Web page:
Feeds

HP opens Big Data front with Oracle

Gets analytical with Vertica acquisition

Security for virtualized datacentres

With all of the attention focused on the war raging between Oracle and Hewlett-Packard, a significant HP announcement in late June seemed to slip under the radar of the industry press.

On June 20, the company announced general availability of Vertica 5.0, the newest version of the Vertica Analytics Platform, along with some integrated appliance-like bundles combining Vertica with HP hardware.

HP bought the company earlier this year and it looks like Vertica is to be HP’s key play in the burgeoning ‘Big Data’ market.

The foundation of the Vertica platform is a columnar database which, as the name implies, handles data in columns. This column-centric design can yield huge advantages vs. traditional row-oriented databases in certain situations – primarily read-centric data warehouses.

Query performance can be hundreds of times faster with a columnar database, since you only read the columns that you actually need for the query. The Vertica guys see their performance advantage vs. other databases ranging between 50-1,000x - which is quite a wide range indeed.

The Vertica reps repeatedly make the point that their product is designed from the ground up with high performance and high availability in mind. The database was designed to be columnar from the start, not just a column façade grafted onto an existing row-based DB.

Vertica also took the MPP (massively parallel processing) route to provide granularity, scaling, and availability advantages. Each node is completely self-contained and shares nothing with any of the others.

Each node independently runs queries, but can enlist help from other nodes so that a query can use the power of the entire assembled system. It sounds a bit grid-like, but with every node a head node.

With this architecture, adding more nodes adds more capacity and performance in a near-linear manner. Plus a failure in one node won’t take the entire system down; other nodes can pick up the jobs on the failed node and complete them.

The Vertica DB uses standard SQL and supports all of the typical database-y stuff you’d expect. HP- Vertica has also added some advanced functions and a Hadoop connector to round out the big analytics story.

The best place to get the technical ins and outs is at the Vertica website. Clicking around yields a trove of info and a customer list that includes an interesting mix of the new (Groupon, Twitter, Zynga) and the old (Verizon, Comcast, Sprint, AT&T).

You can get Vertica as a software-only package or in an appliance-like bundle on quarter-rack (96-core), half-rack (192-core), or full-rack (384-core) HP blade systems.

Vertica didn’t talk prices in my briefing, but they say they aim to be half the cost of competitive systems while offering several times the performance. Looks like Oracle and its flagship Exadata systems is the main competition.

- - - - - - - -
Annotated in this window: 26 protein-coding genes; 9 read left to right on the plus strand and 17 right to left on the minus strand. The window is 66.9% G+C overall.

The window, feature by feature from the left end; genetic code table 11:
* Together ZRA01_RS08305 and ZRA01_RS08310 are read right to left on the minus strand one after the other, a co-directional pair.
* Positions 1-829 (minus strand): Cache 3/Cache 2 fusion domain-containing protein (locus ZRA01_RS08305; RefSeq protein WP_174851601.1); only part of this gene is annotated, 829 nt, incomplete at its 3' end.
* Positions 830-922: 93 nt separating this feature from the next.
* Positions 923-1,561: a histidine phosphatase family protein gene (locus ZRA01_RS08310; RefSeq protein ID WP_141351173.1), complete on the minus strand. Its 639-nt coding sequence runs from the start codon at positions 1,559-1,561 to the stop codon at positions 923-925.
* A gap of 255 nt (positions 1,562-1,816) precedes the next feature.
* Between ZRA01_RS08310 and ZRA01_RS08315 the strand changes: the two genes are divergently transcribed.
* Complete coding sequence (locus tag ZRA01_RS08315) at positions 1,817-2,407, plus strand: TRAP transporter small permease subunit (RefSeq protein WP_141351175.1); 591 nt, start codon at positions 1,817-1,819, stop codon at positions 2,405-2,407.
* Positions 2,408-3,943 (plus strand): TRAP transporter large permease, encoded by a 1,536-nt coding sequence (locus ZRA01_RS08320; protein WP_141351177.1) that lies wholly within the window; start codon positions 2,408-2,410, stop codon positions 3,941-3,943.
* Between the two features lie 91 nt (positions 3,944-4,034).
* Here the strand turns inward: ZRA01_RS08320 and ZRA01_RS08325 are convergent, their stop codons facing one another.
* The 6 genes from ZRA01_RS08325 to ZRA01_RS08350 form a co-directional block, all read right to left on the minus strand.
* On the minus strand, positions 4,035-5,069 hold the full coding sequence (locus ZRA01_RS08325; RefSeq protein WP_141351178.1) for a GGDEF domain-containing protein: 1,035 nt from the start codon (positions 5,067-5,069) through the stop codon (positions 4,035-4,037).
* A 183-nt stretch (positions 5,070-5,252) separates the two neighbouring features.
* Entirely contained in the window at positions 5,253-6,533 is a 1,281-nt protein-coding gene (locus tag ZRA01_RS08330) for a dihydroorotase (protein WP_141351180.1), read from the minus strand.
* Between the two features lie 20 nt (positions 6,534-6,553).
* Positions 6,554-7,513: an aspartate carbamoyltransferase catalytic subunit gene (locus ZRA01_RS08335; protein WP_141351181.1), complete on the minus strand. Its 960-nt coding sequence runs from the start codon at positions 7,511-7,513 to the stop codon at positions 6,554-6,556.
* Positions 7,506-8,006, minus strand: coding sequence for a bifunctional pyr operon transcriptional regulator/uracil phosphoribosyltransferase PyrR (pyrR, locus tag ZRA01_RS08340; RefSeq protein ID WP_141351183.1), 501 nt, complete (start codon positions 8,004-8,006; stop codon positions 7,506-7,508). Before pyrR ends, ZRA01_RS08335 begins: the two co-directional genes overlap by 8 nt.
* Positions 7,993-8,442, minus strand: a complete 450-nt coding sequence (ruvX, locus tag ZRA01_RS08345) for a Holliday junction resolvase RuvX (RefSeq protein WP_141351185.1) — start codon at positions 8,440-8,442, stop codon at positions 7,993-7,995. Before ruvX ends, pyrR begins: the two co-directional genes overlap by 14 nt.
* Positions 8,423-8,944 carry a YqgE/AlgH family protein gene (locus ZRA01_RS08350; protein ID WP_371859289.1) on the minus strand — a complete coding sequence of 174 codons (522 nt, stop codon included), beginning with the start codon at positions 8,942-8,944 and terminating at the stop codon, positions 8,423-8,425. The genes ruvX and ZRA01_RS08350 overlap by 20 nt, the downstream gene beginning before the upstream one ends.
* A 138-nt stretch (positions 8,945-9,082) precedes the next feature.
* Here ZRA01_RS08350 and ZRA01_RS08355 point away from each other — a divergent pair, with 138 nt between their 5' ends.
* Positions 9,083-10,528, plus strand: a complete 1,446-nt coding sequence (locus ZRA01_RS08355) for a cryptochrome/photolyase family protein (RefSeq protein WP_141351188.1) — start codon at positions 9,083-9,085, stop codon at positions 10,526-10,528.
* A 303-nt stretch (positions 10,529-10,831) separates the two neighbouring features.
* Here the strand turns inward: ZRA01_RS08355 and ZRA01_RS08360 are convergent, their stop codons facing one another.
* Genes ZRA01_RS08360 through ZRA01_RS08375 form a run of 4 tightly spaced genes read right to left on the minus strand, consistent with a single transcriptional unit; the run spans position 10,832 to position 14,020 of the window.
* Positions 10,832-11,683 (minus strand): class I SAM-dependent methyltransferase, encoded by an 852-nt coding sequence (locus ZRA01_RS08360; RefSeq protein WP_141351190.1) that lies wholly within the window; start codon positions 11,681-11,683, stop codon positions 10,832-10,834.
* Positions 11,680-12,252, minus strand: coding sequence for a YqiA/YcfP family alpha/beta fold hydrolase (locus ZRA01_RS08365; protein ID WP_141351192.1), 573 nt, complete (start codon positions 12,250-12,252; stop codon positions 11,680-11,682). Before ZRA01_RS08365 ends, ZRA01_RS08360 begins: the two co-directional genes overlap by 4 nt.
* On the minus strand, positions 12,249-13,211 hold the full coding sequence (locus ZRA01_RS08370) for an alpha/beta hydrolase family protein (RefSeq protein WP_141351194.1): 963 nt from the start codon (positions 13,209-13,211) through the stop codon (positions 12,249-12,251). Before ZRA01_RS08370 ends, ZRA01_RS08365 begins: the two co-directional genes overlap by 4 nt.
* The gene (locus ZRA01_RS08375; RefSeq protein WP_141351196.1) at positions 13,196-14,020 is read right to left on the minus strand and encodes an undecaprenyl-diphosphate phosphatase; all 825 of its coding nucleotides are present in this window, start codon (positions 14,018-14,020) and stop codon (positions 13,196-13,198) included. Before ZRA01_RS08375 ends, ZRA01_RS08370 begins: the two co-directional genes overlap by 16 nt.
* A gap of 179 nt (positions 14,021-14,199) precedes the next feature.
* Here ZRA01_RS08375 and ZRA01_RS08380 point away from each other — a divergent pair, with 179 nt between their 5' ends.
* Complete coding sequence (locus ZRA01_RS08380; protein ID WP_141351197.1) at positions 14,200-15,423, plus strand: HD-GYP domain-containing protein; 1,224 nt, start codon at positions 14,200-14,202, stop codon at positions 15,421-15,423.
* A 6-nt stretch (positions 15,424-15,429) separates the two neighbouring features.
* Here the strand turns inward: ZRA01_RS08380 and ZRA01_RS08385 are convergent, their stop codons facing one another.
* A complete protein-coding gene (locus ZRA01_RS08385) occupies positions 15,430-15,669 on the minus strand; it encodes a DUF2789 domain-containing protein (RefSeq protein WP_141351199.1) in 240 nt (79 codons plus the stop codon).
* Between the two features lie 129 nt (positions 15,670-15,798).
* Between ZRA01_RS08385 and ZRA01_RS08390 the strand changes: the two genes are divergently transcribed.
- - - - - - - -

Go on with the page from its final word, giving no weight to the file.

Vertica isn’t the right choice to replace the OLTP functions in Oracle’s Exadata box but , it could potentially run rings around Exadata when it comes to data warehousing and hardcore analysis. Vertica’s software-only option automatically makes it more granular and flexible than Exadata – and probably significantly cheaper to acquire and maintain.

Channel flannel

HP is mounting a multi-front sales push with Vertica, using the sales forces from the Business Critical and Industry Standard server/storage units along with Vertica’s existing sales personnel.

Just as Oracle used a full-court sales press when it introduced Exadata2, I’d expect to see HP doing the same with Vertica. As an independent company, Vertica landed 300 paying customers ranging from small to damned big. Combined with HP’s reach and range, Vertica could end up in thousands more data centers.

Providing a secure and efficient Helpdesk

More from The Register

next story
Docker's app containers are coming to Windows Server, says Microsoft
MS chases app deployment speeds already enjoyed by Linux devs
IBM storage revenues sink: 'We are disappointed,' says CEO
Time to put the storage biz up for sale?
'Hmm, why CAN'T I run a water pipe through that rack of media servers?'
Leaving Las Vegas for Armenia kludging and Dubai dune bashing
Facebook slurps 'paste sites' for STOLEN passwords, sprinkles on hash and salt
Zuck's ad empire DOESN'T see details in plain text. Phew!
Windows 10: Forget Cloudobile, put Security and Privacy First
But - dammit - It would be insane to say 'don't collect, because NSA'
Symantec backs out of Backup Exec: Plans to can appliance in Jan
Will still provide support to existing customers
prev story

Whitepapers

Forging a new future with identity relationship management
Learn about ForgeRock's next generation IRM platform and how it is designed to empower CEOS's and enterprises to engage with consumers.
Why and how to choose the right cloud vendor
The benefits of cloud-based storage in your processes. Eliminate onsite, disk-based backup and archiving in favor of cloud-based data protection.
Three 1TB solid state scorchers up for grabs
Big SSDs can be expensive but think big and think free because you could be the lucky winner of one of three 1TB Samsung SSD 840 EVO drives that we’re giving away worth over £300 apiece.
Reg Reader Research: SaaS based Email and Office Productivity Tools
Read this Reg reader report which provides advice and guidance for SMBs towards the use of SaaS based email and Office productivity tools.
Security for virtualized datacentres
Legacy security solutions are inefficient due to the architectural differences between physical and virtual environments.